These are the 5 questions you should answer to improve your lead scoring

We are sharing a lead scoring dashboard that quickly outlines 5 critical things you should be looking at and thinking about when it comes to lead scoring.

If you are looking to improve your existing lead scoring, or maybe even considering whether lead scoring is going to be relevant for you, read on.

We are sharing a lead scoring dashboard that quickly outlines 5 critical things you should be looking at and thinking about when it comes to lead scoring. Scroll to the bottom to download this 1 page resource.

lead scoring

Question 1 | Does every single lead have a score?

The very first thing to determine is whether or not you are scoring every single lead. This is actually really simple, yet most organizations don’t do it. There is a common assumption that once lead scoring is deployed, everything is automatically being scored. But that’s not always the case. Determining if your organization is scoring all leads or just some is a good kind of litmus test for whether your scoring is actually working at a very basic layer.

Question 2 | Is my lead scoring working?

This is all about conversion. You want to look at the conversion ratios between stages. First, start with your highly scored MQLs and determine if they’re converting into SALs. If yes, that means the sales rep looked at them and said, ‘I want to call this person’. This is an important lead scoring signal and another litmus test for whether your lead scoring is working. If marketing is sending over MQLs but no one is looking at them, or sales reps are discarding them, that’s another signal that something is probably wrong.

Question 3 | What reports should I generate?

Reports are a critical part of developing a lead scoring system that converts. Having data that both marketing and sales can reference moves the conversation away from “I think” or “I feel” to “I know” or “the data tells us”. This is critical. There are 3 key reports to generate.

First, a funnel stage conversion report so that both teams can understand how many leads are really making it through each stage.

Second is a data completeness report.  This report should show the completeness of your most important criteria, like name, title, email address etc. Marketers know that how complete your prospect profile is provides important lead scoring signals. It moves beyond what content they downloaded and rounds things out with titles and company size, which, when considered as a whole, can be validated to confirm fit. Most of the time when scoring is low, it’s because we don’t have the data.  If your data completeness isn’t where you want it to be, look to improve it with progressive profiling, or with services like Demandbase and ZoomInfo

The last report is all about insights and patterns. Whether you’re currently deploying lead scoring, or if you’re thinking about deploying it, looking at insights and patterns is a critical signal you can use to make improvements.  After all, when you first set up lead scoring, you’ll be doing it on a combo of data and hunches.  Over time, you want to be looking for patterns of acceptance and rejection. You will start to see patterns you never thought about. For example:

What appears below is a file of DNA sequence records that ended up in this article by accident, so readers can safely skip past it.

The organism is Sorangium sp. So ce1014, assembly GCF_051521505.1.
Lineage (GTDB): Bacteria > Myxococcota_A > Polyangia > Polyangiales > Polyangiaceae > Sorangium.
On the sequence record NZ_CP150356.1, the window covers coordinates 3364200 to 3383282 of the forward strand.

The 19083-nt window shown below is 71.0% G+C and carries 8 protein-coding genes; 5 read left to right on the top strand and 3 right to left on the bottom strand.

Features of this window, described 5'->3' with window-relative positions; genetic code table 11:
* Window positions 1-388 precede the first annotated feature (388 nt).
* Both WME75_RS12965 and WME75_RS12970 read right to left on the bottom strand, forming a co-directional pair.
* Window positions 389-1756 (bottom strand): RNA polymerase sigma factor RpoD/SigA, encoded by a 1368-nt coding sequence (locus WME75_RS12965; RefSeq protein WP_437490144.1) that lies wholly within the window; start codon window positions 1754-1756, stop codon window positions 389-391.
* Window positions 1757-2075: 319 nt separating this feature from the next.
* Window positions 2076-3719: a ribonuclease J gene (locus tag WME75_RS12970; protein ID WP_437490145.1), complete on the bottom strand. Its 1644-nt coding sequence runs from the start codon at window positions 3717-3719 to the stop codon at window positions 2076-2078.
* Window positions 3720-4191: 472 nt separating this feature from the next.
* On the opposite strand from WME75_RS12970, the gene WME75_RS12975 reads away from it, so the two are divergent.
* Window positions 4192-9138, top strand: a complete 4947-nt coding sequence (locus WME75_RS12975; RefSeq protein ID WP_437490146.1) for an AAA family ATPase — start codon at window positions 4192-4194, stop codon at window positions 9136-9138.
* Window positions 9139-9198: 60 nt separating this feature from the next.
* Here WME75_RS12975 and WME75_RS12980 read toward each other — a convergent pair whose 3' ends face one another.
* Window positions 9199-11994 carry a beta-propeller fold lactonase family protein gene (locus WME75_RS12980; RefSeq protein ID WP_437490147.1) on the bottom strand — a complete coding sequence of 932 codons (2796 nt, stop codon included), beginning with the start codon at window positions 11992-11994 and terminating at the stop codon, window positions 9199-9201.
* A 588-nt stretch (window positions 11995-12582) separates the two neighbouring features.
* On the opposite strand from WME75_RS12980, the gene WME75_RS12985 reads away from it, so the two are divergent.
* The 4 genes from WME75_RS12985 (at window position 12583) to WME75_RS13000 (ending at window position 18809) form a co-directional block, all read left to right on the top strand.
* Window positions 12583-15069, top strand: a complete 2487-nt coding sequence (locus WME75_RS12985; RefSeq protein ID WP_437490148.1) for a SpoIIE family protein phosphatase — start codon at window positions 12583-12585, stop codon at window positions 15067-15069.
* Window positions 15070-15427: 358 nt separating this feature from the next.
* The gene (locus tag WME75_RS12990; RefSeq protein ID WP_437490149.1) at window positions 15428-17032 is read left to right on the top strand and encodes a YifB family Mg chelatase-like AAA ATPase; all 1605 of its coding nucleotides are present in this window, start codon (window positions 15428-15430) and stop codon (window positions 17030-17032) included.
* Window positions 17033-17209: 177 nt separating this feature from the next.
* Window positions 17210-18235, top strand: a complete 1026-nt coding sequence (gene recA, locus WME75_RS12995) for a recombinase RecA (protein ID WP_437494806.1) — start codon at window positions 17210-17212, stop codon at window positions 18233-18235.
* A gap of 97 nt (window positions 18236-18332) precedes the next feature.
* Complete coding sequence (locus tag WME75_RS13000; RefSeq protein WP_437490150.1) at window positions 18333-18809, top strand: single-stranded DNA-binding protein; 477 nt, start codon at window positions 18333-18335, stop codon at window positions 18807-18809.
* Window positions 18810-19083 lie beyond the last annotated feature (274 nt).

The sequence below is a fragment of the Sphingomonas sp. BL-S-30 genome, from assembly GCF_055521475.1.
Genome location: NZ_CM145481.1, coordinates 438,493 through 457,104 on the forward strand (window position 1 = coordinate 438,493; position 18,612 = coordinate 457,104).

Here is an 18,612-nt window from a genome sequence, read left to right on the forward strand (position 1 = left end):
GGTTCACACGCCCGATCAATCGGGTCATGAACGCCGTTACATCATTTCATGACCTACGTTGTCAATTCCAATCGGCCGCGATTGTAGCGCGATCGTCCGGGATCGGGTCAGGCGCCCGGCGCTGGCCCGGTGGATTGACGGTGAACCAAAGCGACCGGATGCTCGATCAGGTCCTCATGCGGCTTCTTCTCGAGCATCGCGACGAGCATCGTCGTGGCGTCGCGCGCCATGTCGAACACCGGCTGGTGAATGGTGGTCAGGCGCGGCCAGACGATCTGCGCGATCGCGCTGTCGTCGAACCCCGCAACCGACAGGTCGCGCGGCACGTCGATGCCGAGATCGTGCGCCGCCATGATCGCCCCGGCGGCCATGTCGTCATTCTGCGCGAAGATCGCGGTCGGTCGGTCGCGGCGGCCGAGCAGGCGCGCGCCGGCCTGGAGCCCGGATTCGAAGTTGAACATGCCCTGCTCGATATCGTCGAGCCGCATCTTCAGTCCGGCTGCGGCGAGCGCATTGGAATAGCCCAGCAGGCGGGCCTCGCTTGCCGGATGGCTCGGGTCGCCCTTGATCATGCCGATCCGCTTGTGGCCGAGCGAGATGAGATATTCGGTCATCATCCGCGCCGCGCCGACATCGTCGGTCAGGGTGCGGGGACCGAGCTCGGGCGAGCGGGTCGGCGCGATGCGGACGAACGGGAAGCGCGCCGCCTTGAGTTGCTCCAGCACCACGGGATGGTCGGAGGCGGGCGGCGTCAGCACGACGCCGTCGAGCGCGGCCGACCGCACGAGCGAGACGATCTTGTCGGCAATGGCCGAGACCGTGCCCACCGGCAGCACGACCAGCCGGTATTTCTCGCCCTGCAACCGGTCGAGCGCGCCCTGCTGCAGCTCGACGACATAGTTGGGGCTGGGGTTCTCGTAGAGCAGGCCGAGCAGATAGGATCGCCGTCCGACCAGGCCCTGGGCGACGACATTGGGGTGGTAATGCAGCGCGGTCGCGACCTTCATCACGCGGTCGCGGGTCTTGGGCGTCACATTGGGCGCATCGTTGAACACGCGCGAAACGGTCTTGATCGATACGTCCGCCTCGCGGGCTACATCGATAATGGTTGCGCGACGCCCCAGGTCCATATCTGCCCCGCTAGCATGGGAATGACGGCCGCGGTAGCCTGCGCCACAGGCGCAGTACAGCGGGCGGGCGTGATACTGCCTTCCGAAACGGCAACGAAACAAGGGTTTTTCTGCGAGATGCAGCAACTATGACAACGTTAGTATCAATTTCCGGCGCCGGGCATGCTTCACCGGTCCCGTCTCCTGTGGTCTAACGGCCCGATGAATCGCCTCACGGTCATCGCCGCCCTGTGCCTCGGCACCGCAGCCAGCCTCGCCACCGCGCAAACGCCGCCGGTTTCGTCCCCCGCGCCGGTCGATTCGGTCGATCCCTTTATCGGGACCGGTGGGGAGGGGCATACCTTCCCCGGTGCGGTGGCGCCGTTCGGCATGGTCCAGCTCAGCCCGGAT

• 100% of webinar attendees sent to sales, but 90% of them are rejected
  • Most SALs actually have a particular title

Once you start to see those patterns, you can start to make easy tweaks. For example, perhaps webinar attendance alone isn’t enough to qualify someone.

Question 4 | How often should I review my lead scoring?

In the first quarter after you deploy lead scoring, you want to review the rejects and accepts weekly and make adjustments monthly. Of course, this timing is based on Sales agreeing to follow up on every lead. If this isn’t happening, then there’s actually dubious value in doing this.

After 3 months, you should be seeing an improvement in conversion rates, so then you can downscale to reviewing monthly and adjusting quarterly. A good rule of thumb to remember is this: If week over week tweaks are resulting in ~5% improvements, and you’re seeing a slow down in improvements, that’s likely an indication you’ve achieved most of your gain.

Question 5 | How much time should lead scoring take?

This is a common question, but it actually doesn’t really take that much time. At MASS, we do this quite often for our clients when we deploy lead scoring, and 15 to 30 minutes per week is all it takes. Quickly scan through leads that were sent, how many were accepted, and how many

If you need to make adjustments, usually the adjustments will be minor, about 60 or 120 minutes per week. These days, most scoring is done in marketing automation platforms like Pardot, Marketo, Eloqua, Hubspot. So typically all you’re doing is tweaking dials. If something’s not quite where you want it to be, you can usually adjust the dial based on the criteria and the patterns that you’re seeing. And you keep this up next week and next month, and you look to improve it over time, because it’s never perfect in the beginning.

Generate more leads that convert

Download our 1 page lead scoring dashboard to help your sales and marketing team align to drive more revenue.

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